Making Sure The Left Hand Knows What The Right Hand Is Doing Representing Health Care Providers In Medical Negligence Cases by: Troy J. Crotts, Esq.

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1 Making Sure The Left Hand Knows What The Right Hand Is Doing Representing Health Care Providers In Medical Negligence Cases by: Troy J. Crotts, Esq. Florida Continues as National Leader in Disciplinary Activity The joint efforts of the Florida Board of Medicine, its staff, and the division s Consumer, Investigative and Association Services Units resulted in Florida once again leading the nation in disciplinary activity among large states, according to the Federation of State Medical Boards (FSMB) Annual Report. (1) Imposed fines, costs, citations increased by more than $1 million over the previous fiscal year. (2) The division saw an increase in license revocations and voluntary surrenders, along with a near doubling of license suspensions.(3) These Highlights/Accomplishments listed in the Annual Report from the Florida Department of Health, Division of Quality Assurance, illustrate the importance of today s health care lawyer s knowledge of both the civil and administrative aspects of his client s untoward medical incidents. Traditionally, many lawyers that represented health care professionals in civil litigation were not the same lawyers that represented those same professionals before the licensing and disciplinary boards. In an era where civil litigation appeared to be the focus and disciplinary matters, if pursued, seemed somewhat of an afterthought, such a dichotomy was not problematic. However, in today s era where discipline and licensing proceedings are pursued with as equal vigor as is civil litigation, the uninformed or illprepared defense lawyer can find himself faced with many questions to which there are potentially very unsettling answers. These areas range from issues as to whether the result at a licensing hearing can be used in a subsequent civil action brought by the patient to whether claim related events in one state can have a negative impact on medical licenses held by the health care provider in another state. Many areas where it is important for the left hand to know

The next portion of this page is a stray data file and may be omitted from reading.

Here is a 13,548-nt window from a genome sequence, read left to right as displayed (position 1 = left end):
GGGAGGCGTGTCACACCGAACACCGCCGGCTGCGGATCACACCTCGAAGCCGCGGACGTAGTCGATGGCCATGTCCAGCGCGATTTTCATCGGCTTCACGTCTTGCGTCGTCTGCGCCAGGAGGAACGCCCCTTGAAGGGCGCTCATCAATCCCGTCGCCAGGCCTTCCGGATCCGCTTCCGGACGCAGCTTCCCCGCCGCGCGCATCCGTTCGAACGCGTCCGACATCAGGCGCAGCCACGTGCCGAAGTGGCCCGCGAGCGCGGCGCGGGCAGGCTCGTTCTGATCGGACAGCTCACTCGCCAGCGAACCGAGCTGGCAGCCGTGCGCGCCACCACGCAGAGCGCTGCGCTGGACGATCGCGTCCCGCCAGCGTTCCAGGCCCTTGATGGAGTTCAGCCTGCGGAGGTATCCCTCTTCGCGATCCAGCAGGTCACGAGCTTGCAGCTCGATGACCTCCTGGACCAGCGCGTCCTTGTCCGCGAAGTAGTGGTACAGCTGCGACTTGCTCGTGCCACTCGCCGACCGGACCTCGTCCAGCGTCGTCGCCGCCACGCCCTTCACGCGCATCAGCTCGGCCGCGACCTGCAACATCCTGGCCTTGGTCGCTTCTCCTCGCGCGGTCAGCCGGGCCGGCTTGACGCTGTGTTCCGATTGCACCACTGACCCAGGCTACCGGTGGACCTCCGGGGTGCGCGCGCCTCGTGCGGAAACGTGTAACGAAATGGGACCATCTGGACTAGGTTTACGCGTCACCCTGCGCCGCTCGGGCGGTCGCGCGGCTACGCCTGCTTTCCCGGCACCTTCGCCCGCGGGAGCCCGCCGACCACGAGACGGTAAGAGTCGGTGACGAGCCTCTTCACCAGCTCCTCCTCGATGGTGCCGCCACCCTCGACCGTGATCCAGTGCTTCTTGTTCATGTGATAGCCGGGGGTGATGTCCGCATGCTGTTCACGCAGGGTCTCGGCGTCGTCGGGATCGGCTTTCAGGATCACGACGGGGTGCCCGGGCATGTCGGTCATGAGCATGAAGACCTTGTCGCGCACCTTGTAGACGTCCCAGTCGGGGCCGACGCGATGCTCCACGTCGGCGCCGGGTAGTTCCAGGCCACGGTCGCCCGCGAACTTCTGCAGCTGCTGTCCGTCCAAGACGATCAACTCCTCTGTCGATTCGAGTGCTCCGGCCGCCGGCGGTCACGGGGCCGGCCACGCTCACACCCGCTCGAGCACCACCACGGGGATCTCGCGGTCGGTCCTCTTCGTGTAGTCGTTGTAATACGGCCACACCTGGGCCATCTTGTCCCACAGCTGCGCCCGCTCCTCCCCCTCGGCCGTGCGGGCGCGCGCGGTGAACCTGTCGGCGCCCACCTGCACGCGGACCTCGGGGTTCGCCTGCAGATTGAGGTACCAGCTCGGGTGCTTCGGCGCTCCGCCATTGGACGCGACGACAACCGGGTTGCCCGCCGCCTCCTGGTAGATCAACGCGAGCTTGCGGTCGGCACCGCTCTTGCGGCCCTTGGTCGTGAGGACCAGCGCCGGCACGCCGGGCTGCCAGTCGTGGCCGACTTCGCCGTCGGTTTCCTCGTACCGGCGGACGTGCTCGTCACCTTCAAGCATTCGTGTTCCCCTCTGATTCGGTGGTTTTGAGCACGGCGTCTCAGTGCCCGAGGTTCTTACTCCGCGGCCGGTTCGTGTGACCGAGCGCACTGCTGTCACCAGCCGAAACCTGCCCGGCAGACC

2 what the right hand is doing will be addressed in light of both the dangers to the health care client and to the lawyer representing that client. Furthermore, while Florida statutory and case law will be used to illustrate these points, it is likely that similar issues are present in most other states. In Florida, licensed health care providers are regulated by the Florida Department of Health s Division of Medical Quality Assurance through the many professional boards such as the Board of Medicine or Board of Nursing.(4) Their disciplinary authority and procedures are governed by both statutory and administrative code provisions. Physician disciplinary proceedings are governed by administrative law procedures and involve nonjury determinations by administrative law judges.(5) That system is separate and apart from medical negligence claims which are maintained in Florida s civil court system which involves trial by jury. Proceedings in these venues are independent from one another and can proceed simultaneously, sequentially or not at all. However, there are many situations and mechanisms which can connect the two areas and will be discussed below. Scenario 1: A physician is investigated by the Board of Medicine, an administrative complaint is filed, a non-jury trial is held before an administrative law judge, who rules that the physician fell below the standard of care. The physician is subsequently sued for medical negligence by the patient in civil court and as part of that proceeding, the patient s attorney attempts to use the doctrine of collateral estoppel (relying on the adverse decision in the disciplinary proceeding) to prevent the physician from re-litigating the negligence issue again in this separate civil proceeding. While some states may permit the use of estoppel in this fashion, the Florida Supreme Court has not. Specifically, in Stogniew v. McQueen, the Florida Supreme Court, faced with this exact issue, ruled in favor of a therapist and prevented Plaintiff from relying on the adverse disciplinary finding to prevent the therapist from defending the negligence issue in the separate civil damage trial.(6) 2